Live the river

Canottieri celebrate 125 years with exhibition

Tiare Dunlap
June 30, 2011

‘It's easy to notice, especially in Italy, that there is a patron saint of pretty much everything. In times of doubt you can take your pick of any number of nearly divine beings, from Jude, the patron saint of lost causes, to Radegunde, who guards against scabs. In Florence, the saint you might want to become most familiar with is San Cristoforo, whose purview includes sailors, boatmen, toothaches, fruit dealers, among many others.

 

 

In one version of the story, San Cristoforo, a giant who wanted to help people, being unable to pray or repent, found his calling in helping regular-sized humans cross a river, one of whom happened to be Jesus. Whatever his origins, San Cristoforo has been embraced by those whose lives revolve around water. Cristoforo's relevance to Florence comes from the city's founding on the banks of the Arno and the many advantages the river provided.

 

Inevitably, times change, and, with the exception of the flood in the last century, the Arno has become less vital to daily life. For many, it registers as just a dot in the pointillism of the city's charm. Societa' Canottieri Firenze, however, would beg to differ. The 700-member rowing club is celebrating 125 years of maintaining the city's ancestral respect and dedication to the Arno.

 

Formed in 1886, the Canottieri is one of the oldest sports organizations in the city. From its original location on the left bank, along the Lungarno Guicciardini, to its current location below the Uffizi, where a 100-meter corridor once home to the horses of the guards of the Medici now houses the club's boats, the organization has persevered.

 

It survived through both world wars and the devastating flood of 1966. Indeed, the reappearance of the society's boats on the Arno, rowing past the apocalyptic scene after the German bombs ravaged the bridges and riverbanks, was among the first signs of the return to daily life. In the devastating 1966 flood, the boathouse was completely submerged for 24 hours, and each of the 350 members worked to dig out the mud that had buried the facilities.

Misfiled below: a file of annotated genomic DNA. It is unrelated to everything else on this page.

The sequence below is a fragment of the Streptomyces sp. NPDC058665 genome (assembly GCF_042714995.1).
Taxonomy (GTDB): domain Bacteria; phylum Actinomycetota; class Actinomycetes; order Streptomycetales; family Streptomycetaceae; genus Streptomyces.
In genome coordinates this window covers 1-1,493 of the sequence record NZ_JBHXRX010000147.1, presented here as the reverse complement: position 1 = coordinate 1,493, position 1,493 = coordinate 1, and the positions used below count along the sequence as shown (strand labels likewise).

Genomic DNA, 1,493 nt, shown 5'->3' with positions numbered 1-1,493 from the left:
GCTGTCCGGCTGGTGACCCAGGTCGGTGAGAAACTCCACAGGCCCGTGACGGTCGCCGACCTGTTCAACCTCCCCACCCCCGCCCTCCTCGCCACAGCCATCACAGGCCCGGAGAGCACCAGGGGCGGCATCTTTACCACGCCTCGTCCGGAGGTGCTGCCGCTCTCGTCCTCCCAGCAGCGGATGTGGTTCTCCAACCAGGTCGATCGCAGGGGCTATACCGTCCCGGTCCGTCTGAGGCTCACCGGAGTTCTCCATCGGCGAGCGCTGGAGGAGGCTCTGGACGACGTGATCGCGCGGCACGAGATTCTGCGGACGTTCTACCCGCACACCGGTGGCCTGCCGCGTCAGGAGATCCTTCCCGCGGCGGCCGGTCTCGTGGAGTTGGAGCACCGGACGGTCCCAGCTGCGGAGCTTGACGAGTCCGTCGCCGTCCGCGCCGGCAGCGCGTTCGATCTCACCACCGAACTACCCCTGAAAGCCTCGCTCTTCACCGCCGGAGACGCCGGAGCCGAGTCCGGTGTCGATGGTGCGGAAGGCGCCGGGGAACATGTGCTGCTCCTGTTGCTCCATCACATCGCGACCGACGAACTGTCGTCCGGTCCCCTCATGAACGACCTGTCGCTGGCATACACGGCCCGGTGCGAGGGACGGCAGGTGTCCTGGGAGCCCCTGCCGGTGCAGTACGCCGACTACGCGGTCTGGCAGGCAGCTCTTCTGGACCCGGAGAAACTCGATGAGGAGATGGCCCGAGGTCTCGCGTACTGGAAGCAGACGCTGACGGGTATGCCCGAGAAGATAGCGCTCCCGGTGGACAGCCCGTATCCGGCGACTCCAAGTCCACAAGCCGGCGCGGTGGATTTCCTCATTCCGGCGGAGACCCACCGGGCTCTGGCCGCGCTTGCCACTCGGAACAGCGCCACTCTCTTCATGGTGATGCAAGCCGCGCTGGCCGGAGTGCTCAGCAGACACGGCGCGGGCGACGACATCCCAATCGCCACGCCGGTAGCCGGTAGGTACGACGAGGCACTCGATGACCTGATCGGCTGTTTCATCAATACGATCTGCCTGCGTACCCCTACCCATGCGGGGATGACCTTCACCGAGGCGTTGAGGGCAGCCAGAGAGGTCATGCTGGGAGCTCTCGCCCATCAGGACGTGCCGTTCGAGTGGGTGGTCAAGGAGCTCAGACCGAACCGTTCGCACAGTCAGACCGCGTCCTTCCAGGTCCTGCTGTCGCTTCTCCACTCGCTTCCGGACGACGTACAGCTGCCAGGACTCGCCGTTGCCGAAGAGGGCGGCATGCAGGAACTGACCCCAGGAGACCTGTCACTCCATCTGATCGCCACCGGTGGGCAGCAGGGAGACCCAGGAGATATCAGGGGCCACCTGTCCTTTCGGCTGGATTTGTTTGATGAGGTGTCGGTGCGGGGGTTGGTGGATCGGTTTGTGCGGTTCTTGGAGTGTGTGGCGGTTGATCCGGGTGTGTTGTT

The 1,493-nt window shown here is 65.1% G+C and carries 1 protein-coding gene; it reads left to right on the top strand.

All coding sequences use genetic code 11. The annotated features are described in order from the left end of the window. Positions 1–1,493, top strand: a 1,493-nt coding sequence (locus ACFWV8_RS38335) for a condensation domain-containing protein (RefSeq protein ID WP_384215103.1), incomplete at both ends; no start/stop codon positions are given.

In its 100 years of active competition, the club has won a multitude of national and international races, as its awe-inspiring collection of trophies and gold cups attests. Although the club has among its members exceptional athletes, others represent a wide range of skill levels. Members participate not only in rowing, dragon boating (see TF 48 and 110) and canoeing but also running and soccer. To complete the cross training and conditioning, the club offers yoga, stretching, massage and personal training.

 

In addition to the honors the Canottieri brings to Florence with its competitive achievements, perhaps of greater value is the daily discipline and rigor the club provides for young Florentines. Rowing the Arno combines tradition, the meditative peace of the river, and focus on the precise rhythms of the sport. For members of the club, being on the Arno celebrates athleticism, nature, discipline, and most of all, a love of the river.

 

To mark the 125th anniversary of the society's beginning and celebrate its long and important connection with the city, the clubhouse is open to the public until July 15 for an exhibition by Tuscan artist Giuseppe Gavazzi. The exhibition, Musiche di legni in riva d'arno, features 11 wooden open-air sculptures evoking music. Also on display is a recent terracotta work, Canottieri al Ponte Vecchio, which the artist has donated to the club. Those interested can stop by the clubhouse by day to admire the sculptures and get a unique view of Florence-from the river up.

 

For more information on the exhibition and the Canottieri Firenze and its history, see www.canottierifirenze.it.

 

 

 

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